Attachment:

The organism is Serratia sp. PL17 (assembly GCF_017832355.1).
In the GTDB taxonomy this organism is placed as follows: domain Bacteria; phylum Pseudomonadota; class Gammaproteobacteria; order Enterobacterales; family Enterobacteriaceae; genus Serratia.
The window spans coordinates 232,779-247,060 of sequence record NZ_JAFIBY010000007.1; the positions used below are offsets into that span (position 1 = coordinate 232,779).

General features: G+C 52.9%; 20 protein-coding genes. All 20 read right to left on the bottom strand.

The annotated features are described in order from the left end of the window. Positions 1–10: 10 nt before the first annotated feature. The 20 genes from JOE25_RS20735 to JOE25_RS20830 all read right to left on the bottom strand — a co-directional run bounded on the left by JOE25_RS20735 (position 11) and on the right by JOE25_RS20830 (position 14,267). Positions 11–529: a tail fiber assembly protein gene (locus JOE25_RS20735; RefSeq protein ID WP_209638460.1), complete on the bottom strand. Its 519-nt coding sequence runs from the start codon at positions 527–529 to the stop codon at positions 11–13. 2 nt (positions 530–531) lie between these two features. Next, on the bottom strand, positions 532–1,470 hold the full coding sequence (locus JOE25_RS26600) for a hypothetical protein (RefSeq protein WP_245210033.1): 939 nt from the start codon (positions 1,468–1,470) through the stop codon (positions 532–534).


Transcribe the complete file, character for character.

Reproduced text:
The organism is Serratia sp. PL17 (assembly GCF_017832355.1).
In the GTDB taxonomy this organism is placed as follows: domain Bacteria; phylum Pseudomonadota; class Gammaproteobacteria; order Enterobacterales; family Enterobacteriaceae; genus Serratia.
The window spans coordinates 232,779-247,060 of sequence record NZ_JAFIBY010000007.1; the positions used below are offsets into that span (position 1 = coordinate 232,779).

General features: G+C 52.9%; 20 protein-coding genes. All 20 read right to left on the bottom strand.

The annotated features are described in order from the left end of the window. Positions 1–10: 10 nt before the first annotated feature. The 20 genes from JOE25_RS20735 to JOE25_RS20830 all read right to left on the bottom strand — a co-directional run bounded on the left by JOE25_RS20735 (position 11) and on the right by JOE25_RS20830 (position 14,267). Positions 11–529: a tail fiber assembly protein gene (locus JOE25_RS20735; RefSeq protein ID WP_209638460.1), complete on the bottom strand. Its 519-nt coding sequence runs from the start codon at positions 527–529 to the stop codon at positions 11–13. 2 nt (positions 530–531) lie between these two features. Next, on the bottom strand, positions 532–1,470 hold the full coding sequence (locus JOE25_RS26600) for a hypothetical protein (RefSeq protein WP_245210033.1): 939 nt from the start codon (positions 1,468–1,470) through the stop codon (positions 532–534).